# Dating the most recent common ancestor (MRCA) of SARS-CoV-2
# Live Resources
# What's the point?
To estimate the time of COVID-19 emergence we use simple root-to-tip regression (Korber et al. 2000; more complex and powerful phylodynamics methods could certainly be used, but for this data with very low levels of sequence divergence, simpler and faster methods suffice). From the set of all COVID-19 sequences available as of Feb 16, 2020 we obtain an MRCA date of Oct 24, 2019, which is close to other existing estimates Rambaut 2020.
The workflow is used to extract full length sequences of SARS-CoV-2, tidy up their names in FASTA files, produce a multiple sequences alignment and compute a maximum likelihood tree.
The Jupyter notebook is used to correlate branch lengths with collection dates in order to estimate MRCA timing.
One input is required: a comma-separated file containing accession numbers and collection dates:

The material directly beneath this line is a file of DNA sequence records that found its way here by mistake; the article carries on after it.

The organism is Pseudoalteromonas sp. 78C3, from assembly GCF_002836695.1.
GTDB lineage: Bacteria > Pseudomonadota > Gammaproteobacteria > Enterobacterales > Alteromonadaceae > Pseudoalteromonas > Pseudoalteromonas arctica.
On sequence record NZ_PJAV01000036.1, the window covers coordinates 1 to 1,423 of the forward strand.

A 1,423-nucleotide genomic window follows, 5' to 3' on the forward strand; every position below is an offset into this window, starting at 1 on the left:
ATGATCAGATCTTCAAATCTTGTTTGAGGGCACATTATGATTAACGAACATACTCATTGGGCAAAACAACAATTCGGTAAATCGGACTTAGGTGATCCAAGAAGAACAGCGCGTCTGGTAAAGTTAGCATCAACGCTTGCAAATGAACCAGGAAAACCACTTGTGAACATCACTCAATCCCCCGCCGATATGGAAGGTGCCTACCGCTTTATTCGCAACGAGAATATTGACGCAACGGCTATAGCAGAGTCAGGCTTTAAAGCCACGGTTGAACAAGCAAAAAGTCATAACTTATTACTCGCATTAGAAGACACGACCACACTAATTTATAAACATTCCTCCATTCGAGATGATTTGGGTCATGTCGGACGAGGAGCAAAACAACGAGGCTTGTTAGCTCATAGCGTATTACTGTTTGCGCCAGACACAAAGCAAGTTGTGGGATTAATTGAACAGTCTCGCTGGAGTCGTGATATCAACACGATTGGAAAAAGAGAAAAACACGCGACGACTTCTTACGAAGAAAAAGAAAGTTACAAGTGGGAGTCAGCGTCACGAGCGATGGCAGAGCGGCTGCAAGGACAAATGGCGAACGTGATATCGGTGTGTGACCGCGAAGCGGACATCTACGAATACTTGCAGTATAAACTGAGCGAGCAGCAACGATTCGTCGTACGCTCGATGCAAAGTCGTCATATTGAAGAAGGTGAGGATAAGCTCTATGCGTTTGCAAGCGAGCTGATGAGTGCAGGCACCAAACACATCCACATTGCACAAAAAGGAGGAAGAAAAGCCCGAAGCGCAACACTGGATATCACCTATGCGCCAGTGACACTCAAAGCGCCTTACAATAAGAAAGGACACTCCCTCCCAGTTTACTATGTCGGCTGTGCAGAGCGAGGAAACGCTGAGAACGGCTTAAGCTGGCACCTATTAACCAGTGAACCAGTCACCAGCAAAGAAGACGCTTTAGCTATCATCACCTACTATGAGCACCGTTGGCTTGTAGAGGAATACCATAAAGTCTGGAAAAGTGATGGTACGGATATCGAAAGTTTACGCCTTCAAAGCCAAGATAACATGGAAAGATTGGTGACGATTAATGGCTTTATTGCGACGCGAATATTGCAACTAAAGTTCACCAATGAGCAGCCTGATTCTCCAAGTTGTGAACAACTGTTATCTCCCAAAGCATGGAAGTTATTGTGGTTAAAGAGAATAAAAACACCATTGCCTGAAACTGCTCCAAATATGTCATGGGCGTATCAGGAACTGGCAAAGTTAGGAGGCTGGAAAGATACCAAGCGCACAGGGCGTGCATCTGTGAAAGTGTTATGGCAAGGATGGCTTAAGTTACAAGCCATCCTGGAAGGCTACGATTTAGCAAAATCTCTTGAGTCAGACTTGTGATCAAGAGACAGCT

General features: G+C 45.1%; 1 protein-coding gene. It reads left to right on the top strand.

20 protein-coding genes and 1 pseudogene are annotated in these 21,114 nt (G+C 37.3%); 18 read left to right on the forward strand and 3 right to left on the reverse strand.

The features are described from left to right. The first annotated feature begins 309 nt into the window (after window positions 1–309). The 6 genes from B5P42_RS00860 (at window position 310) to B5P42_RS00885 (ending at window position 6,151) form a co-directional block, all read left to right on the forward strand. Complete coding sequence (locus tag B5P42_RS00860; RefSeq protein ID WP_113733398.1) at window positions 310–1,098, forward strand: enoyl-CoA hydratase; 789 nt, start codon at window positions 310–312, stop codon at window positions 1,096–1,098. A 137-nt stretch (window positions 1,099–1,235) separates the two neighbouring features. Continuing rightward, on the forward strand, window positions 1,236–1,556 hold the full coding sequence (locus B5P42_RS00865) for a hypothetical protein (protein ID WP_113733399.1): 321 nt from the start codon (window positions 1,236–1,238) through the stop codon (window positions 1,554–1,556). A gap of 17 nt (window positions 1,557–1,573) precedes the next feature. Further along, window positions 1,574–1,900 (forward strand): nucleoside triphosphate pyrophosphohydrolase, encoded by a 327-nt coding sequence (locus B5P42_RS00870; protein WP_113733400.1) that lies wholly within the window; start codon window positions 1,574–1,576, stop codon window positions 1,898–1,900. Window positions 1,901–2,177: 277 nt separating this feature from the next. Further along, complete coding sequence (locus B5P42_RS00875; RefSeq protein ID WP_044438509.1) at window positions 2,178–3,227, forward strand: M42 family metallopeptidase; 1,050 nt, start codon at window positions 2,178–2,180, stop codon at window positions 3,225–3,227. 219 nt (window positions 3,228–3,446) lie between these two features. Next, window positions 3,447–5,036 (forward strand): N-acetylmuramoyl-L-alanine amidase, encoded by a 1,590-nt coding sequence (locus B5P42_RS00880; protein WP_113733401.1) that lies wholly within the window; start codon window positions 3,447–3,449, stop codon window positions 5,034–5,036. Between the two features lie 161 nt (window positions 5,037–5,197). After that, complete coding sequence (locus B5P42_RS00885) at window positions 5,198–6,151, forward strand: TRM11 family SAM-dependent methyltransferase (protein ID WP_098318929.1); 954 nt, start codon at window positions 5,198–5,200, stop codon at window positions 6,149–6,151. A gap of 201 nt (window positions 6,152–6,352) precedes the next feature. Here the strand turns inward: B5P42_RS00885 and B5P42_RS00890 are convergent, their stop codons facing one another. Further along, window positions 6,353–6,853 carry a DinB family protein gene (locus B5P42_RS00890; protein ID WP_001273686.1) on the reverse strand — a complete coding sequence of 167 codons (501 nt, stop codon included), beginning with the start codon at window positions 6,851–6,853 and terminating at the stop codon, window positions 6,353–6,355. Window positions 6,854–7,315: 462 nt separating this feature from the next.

Accession,Collection_Date MT019531,2019-12-30 MT019529,2019-12-23 MT007544,2020-01-25 MN975262,2020-01-11 ...
An up-to-date version of this file can be generated directly from the NCBI Virus resource by
- searching for SARS-CoV-2 (NCBI taxid: 2697049) sequences
- configuring the list of results to display only the
- downloading the
Current table view resultin
The collection dates will be taken from the corresponding GenBank record's
The Galaxy workflow generates a maximum-likelihood phylogenetic tree. This tree and the initial workflow input of accession numbers and collection times are then used in the Jupyter notebook to calculate an estimate of the time to the most recent common ancestor of all samples.
# History and workflow
A Galaxy workspace (history) containing the most current analysis can be imported from here.
The publicly accessible workflow can be downloaded and installed on any Galaxy instance. It contains version information for all tools used in this analysis.
Tools used in this analysis are also available from BioConda: